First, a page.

2.2 Ad-Hoc on-Demand Distance Vector Routing Protocol (AODV) The AODV [7] protocol determines routing paths between source and destination using route request (RREQ) process.
AODV is capable of both unicast and multicast routing [6]. Routes are obtained on demand and are maintained as long as they are needed by the source node. Fig 3 shows the RREQ process. Whenever a node has data to send and route is not available to destination

Fig. 3 Route Request Process



Fig. 4 Route Reply Propagation

Reverse path setup: While forwarding RREQ messages through the network, every node keetps the record of reverse path to the source. Reverse path built so is used by RREP so no more broadcasts are needed Forward path setup: Whenever a broadcast RREQ packet arrives at a node having a route to the destination, the reverse path is used for sending a RREP message. While sending RREP message, the forward path is created. Data packets waiting to be transmitted are buffered locally in a FIFO-queue and are sent to the destination using forward path created during RREP. In case of receipt of duplicate RREP, the new one is either discarded or forwarded depending on its destination sequence number. If the new RREP has a greater destination sequence number then the RREP is forwarded so as to update the route. If the previous and new RREP has same sequence numbers but the new RREP has a smaller hop count then also the RREP is forwarded to get the optimised route. In all other cases, newRREPs are discarded.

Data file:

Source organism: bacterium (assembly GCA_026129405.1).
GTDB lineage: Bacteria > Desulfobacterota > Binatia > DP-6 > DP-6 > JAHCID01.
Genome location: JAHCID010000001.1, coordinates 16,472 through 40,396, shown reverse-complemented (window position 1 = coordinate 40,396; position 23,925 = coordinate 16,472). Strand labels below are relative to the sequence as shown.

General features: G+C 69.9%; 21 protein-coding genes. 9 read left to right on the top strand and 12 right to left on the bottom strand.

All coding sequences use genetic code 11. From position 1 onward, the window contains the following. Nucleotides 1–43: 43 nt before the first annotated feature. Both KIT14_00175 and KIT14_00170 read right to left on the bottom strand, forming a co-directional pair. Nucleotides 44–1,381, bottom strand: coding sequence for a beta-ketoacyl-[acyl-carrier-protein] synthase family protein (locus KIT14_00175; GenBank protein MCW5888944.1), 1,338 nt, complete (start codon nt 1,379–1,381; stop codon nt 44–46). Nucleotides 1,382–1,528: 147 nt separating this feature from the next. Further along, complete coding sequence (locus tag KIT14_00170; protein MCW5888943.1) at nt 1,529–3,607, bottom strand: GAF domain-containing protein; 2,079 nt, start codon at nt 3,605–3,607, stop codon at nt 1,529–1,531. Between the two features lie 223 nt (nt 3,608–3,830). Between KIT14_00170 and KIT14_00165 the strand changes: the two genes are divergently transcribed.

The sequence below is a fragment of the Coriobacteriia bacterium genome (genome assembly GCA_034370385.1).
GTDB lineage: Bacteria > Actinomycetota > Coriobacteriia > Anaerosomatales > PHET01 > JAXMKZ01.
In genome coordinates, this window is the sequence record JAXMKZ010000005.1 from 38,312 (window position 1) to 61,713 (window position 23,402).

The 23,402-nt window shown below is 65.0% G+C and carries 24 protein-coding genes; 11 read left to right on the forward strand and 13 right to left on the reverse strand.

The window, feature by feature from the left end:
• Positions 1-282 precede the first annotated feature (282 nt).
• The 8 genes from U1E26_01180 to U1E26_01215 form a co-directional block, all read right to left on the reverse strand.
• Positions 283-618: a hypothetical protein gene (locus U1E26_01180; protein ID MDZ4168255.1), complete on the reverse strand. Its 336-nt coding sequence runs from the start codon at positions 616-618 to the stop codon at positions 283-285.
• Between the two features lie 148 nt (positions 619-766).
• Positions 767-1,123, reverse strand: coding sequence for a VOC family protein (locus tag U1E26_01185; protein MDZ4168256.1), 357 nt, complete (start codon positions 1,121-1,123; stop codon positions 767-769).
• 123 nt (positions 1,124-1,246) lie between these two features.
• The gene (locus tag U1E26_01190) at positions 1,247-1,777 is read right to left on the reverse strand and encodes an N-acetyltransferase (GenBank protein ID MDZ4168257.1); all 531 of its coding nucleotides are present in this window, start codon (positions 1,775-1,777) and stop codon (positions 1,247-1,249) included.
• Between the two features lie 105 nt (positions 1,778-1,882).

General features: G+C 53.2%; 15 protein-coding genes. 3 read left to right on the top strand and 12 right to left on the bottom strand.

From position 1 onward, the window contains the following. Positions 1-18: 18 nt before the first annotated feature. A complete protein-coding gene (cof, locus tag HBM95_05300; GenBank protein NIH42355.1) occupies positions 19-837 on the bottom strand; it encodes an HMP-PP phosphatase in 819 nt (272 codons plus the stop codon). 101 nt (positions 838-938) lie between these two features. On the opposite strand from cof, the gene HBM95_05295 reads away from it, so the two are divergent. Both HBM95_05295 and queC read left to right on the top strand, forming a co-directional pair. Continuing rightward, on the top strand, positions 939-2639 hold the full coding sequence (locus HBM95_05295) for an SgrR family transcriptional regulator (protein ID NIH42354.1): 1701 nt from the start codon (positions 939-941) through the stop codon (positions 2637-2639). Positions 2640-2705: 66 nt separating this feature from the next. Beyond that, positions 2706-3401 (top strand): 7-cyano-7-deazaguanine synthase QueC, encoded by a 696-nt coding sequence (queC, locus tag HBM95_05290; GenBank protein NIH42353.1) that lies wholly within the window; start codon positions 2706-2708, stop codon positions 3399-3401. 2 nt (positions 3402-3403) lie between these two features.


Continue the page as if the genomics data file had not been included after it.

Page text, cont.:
2.3 The DYMO Routing Protocol
The Dynamic MANET On-demand (DYMO) routing protocol is a successor of the AODV [7] and operates similar to AODV, currently defined in an IETF Internet-Draft [8] in its sixth revision. DYMO does not add extra features or extend the AODV protocol, but rather simplifies it, while retaining the basic mode of operation. Similar to all other reactive protocols, DYMO consists of two basic operations: route discovery and route maintenance. Routes are discovered on demand i.e as and when required. Whenever a node has data packet to send and a route to the destination is not available in its cache, a route request (RREQ) message is flooded in the network. When RREQ packet reaches to its destination or any intermediate node containing route to the destination, a reply message is sent back containing the discovered and accumulated path. Each entry in the routing table consists of the following Fields: Destination Address, Sequence Number, Hop Count, Next Hop Address, Next Hop Interface, Is Gateway, Prefix, Valid Timeout and Delete Timeout Route Discovery: Whenever a source node S wishes to communicate with a destination node D, it initiates a RREQ message. The sequence number maintained by the node is incremented before it is added to the RREQ. Refer fig 5 to understand route discovery process. In fig 5, con-